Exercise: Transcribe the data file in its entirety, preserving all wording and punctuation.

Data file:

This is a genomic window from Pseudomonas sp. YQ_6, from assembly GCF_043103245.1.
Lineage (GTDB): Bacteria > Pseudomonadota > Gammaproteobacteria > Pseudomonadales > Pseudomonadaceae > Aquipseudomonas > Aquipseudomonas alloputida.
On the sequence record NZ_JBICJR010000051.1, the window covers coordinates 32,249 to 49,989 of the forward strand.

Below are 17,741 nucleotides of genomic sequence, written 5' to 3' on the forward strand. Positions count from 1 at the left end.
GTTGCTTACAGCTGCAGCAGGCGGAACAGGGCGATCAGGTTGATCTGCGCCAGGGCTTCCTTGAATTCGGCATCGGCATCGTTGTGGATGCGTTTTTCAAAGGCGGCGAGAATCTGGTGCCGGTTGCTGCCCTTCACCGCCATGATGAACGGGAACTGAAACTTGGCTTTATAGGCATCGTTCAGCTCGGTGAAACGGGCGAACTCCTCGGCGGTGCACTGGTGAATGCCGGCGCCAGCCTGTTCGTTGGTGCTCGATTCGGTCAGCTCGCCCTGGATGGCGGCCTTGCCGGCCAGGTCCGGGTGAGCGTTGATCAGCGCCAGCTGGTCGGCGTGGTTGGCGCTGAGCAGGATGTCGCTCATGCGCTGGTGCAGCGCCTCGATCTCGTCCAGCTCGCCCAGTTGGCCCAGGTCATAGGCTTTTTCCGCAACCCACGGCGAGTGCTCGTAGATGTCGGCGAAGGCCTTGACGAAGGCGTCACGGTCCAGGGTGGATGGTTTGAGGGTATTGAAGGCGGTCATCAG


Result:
This is a genomic window from Pseudomonas sp. YQ_6, from assembly GCF_043103245.1.
Lineage (GTDB): Bacteria > Pseudomonadota > Gammaproteobacteria > Pseudomonadales > Pseudomonadaceae > Aquipseudomonas > Aquipseudomonas alloputida.
On the sequence record NZ_JBICJR010000051.1, the window covers coordinates 32,249 to 49,989 of the forward strand.

Below are 17,741 nucleotides of genomic sequence, written 5' to 3' on the forward strand. Positions count from 1 at the left end.
GTTGCTTACAGCTGCAGCAGGCGGAACAGGGCGATCAGGTTGATCTGCGCCAGGGCTTCCTTGAATTCGGCATCGGCATCGTTGTGGATGCGTTTTTCAAAGGCGGCGAGAATCTGGTGCCGGTTGCTGCCCTTCACCGCCATGATGAACGGGAACTGAAACTTGGCTTTATAGGCATCGTTCAGCTCGGTGAAACGGGCGAACTCCTCGGCGGTGCACTGGTGAATGCCGGCGCCAGCCTGTTCGTTGGTGCTCGATTCGGTCAGCTCGCCCTGGATGGCGGCCTTGCCGGCCAGGTCCGGGTGAGCGTTGATCAGCGCCAGCTGGTCGGCGTGGTTGGCGCTGAGCAGGATGTCGCTCATGCGCTGGTGCAGCGCCTCGATCTCGTCCAGCTCGCCCAGTTGGCCCAGGTCATAGGCTTTTTCCGCAACCCACGGCGAGTGCTCGTAGATGTCGGCGAAGGCCTTGACGAAGGCGTCACGGTCCAGGGTGGATGGTTTGAGGGTATTGAAGGCGGTCATCAG